Autopsy Planned For Newborn Given Heparin

blood thinner called heparin with a caduceus
An autopsy on a newborn is planned to determine whether an overdose of the blood thinner heparin may have been a factor in the baby's death, officials at a Corpus Christi hospital said.

Two members of the Christus Spohn Hospital South's pharmacy staff have taken voluntary leave, pending an investigation that could take as long as two weeks, said Bruce Holstien, hospital president and CEO, in Wednesday's edition of the Corpus Christi Caller-Times. He said state and federal agencies including the Texas Department of Health Services and the U.S. Food and Drug Administration have been notified.

It's still unclear what role, if any, the heparin played in the infant's death, because the child already was seriously ill and being cared for in the neonatal intensive care unit before dying Tuesday morning, said Dr. Richard Davis, the hospital's chief medical officer.

Officials did not say when the autopsy on the deceased infant would be conducted.

The infant was among at least 17 babies given an overdose of the pediatric version of heparin. Heparin routinely is used in the hospital's neonatal intensive care unit to flush intravenous lines and prevent blood clots from forming.

In November 2007, actor Dennis Quaid's newborn twins were at the center of a near-fatal drug mix-up in which they were administered 1,000 times the normal dose of Heparin.

"We all have this inherent thing that we trust doctors and nurses, that they know what they're doing. But this mistake occurred right under our noses, that the nurse didn't bother to look at the dosage on the bottle," Quaid told 60 Minutes correspondent Steve Kroft in a March interview. "It was 10 units that our kids are supposed to get. They got 10,000. And what it did is, it basically turned their blood to the consistency of water, where they had a complete inability to clot. And they were basically bleeding out at that point."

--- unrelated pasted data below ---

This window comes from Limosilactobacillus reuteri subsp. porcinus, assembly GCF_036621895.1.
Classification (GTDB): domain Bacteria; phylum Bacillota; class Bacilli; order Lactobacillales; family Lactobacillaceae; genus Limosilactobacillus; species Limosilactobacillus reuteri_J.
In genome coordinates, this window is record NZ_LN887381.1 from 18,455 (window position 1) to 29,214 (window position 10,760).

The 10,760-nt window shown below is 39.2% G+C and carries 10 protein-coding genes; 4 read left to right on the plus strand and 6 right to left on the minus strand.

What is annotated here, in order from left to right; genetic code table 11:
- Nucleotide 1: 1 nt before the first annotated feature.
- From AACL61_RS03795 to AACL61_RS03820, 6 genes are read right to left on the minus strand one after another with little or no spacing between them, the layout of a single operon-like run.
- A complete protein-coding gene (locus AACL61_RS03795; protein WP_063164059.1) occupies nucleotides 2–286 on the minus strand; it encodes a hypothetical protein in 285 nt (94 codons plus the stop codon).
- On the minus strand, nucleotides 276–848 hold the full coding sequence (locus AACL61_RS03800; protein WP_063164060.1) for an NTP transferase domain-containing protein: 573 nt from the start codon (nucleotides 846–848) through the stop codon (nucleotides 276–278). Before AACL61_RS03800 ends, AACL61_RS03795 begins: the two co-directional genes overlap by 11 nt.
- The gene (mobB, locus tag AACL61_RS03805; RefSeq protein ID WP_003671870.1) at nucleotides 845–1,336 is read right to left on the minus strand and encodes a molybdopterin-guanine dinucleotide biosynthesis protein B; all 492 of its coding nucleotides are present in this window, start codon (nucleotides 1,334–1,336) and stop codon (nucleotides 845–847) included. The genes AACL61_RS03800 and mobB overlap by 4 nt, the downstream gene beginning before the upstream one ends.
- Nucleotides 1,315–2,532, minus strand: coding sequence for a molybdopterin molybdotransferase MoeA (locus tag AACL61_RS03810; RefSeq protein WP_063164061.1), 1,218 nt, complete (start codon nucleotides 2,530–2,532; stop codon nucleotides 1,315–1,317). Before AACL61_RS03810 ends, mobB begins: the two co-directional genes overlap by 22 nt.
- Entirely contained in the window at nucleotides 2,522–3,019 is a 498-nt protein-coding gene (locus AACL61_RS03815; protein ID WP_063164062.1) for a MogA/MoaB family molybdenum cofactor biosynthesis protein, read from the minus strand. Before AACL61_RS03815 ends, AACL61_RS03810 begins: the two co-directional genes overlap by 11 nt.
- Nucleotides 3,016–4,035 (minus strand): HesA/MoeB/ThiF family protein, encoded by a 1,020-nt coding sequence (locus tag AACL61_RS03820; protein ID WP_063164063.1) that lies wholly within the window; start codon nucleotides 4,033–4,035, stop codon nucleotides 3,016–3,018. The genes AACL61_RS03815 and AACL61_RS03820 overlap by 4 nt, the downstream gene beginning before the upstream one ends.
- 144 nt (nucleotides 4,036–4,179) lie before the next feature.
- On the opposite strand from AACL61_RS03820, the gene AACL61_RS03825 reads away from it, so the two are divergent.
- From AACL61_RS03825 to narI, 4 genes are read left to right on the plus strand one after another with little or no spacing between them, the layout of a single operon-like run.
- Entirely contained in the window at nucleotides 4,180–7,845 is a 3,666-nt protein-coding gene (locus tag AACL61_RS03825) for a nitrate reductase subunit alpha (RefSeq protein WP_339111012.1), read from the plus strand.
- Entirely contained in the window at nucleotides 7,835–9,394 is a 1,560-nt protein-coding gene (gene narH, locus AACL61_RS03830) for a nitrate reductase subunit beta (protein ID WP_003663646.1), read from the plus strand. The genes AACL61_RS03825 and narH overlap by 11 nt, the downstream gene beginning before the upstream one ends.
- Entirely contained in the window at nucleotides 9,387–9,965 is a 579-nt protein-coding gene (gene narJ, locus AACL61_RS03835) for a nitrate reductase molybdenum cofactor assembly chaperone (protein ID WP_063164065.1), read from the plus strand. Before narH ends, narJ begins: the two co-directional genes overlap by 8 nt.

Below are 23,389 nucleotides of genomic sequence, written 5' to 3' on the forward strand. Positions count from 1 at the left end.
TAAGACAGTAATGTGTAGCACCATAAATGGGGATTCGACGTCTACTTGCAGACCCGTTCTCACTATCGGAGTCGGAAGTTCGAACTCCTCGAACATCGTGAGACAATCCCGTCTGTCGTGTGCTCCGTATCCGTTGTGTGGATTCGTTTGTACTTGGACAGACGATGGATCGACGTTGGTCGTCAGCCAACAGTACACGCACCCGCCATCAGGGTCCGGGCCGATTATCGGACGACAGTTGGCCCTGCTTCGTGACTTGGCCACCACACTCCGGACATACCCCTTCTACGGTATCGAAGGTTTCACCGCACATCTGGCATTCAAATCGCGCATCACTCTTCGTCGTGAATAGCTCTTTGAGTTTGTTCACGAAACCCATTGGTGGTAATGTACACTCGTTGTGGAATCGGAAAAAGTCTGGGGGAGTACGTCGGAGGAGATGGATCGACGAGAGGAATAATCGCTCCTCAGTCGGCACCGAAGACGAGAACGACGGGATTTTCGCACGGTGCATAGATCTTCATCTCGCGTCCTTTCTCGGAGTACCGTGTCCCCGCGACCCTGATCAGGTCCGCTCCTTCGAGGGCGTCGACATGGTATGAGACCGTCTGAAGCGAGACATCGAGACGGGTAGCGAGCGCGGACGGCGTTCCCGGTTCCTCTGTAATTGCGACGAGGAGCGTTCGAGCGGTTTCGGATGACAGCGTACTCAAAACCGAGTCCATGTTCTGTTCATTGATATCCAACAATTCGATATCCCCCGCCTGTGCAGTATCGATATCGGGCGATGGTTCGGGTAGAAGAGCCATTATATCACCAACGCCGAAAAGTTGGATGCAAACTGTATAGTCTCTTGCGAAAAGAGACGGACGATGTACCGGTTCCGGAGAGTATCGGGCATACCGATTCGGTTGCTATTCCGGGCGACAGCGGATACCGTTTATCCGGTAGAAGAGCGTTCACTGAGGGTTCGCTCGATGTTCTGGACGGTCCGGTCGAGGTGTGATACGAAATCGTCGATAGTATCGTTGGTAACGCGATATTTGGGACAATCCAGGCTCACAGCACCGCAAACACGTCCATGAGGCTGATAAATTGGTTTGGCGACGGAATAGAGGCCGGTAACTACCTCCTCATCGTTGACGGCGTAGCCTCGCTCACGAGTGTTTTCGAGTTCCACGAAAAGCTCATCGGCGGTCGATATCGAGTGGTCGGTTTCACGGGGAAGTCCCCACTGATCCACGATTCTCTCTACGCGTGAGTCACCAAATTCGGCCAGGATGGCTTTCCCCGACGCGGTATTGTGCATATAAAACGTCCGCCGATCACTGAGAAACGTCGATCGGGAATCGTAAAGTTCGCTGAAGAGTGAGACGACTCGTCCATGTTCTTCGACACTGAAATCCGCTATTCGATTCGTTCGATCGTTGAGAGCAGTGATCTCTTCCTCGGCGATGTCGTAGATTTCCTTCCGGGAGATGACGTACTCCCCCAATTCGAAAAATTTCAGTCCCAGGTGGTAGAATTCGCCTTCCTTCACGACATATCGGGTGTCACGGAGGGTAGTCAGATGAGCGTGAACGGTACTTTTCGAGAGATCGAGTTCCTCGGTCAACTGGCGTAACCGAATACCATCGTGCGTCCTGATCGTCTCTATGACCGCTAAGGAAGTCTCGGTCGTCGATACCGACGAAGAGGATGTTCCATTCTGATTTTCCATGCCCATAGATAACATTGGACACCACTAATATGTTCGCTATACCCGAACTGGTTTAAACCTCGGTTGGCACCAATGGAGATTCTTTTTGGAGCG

Read The 60 Minutes Interview With Dennis And Kimberly Quaid
Quaid's children recovered, and he has since testified before Congress in an effort to draw attention to what is one of the leading causes of death in America - preventable human, medical error.

"These mistakes that occurred to us are not unique," he told Kroft.They happen in every hospital, in every state in this country. And 100,000 people, that I've come to find out, there's 100,000 people a year are killed every year in hospitals by a medical mistakes."

The same avoidable mistake had occurred a year earlier at Methodist Hospital in Indianapolis. Six infants were given multiple adult doses of Heparin instead of the pediatric version; three of the infants survived, three did not.

A preliminary investigation of the incident in Corpus Christi indicates that the error happened during a process Thursday in which pharmacy personnel mixed it with other solutions, including saline.

The heparin first was administered in the neonatal intensive care unit Friday. It's unclear how many of the children were dosed, because there were syringes from a different drug batch in medical cabinets in the unit, Davis said.

The dosing error was discovered by nurses Sunday night, during routine blood work, Christus Spohn Health System spokeswoman Sherri Carr-Deer said.

They discontinued the drug's use immediately and gave newborns who needed it medications to counter its effects.

One infant remains in critical condition in the unit, and was in that condition for several days before the heparin dosages, Davis said. Three infants have been discharged and 12 are stable and remain in intensive care.

Emily Palmer, a spokeswoman with the Texas Department of Health Services, said the agency is aware of the situation, but said she could not disclose whether there is a complaint or investigation because of confidentiality rules.

The Joint Commission on Accreditation of Healthcare Organizations, an independent, nonprofit agency that accredits and certifies more than 15,000 hospitals in the U.S. including those in the Spohn system, was notified, officials said.

During the past 18 months, there have been roughly 250 medical errors nationwide involving heparin and children a year or younger, according to U.S. Pharmacopeia, the public standards-setting authority for all prescription and over-the-counter medicines, dietary supplements and other health-care products manufactured and sold in the United States.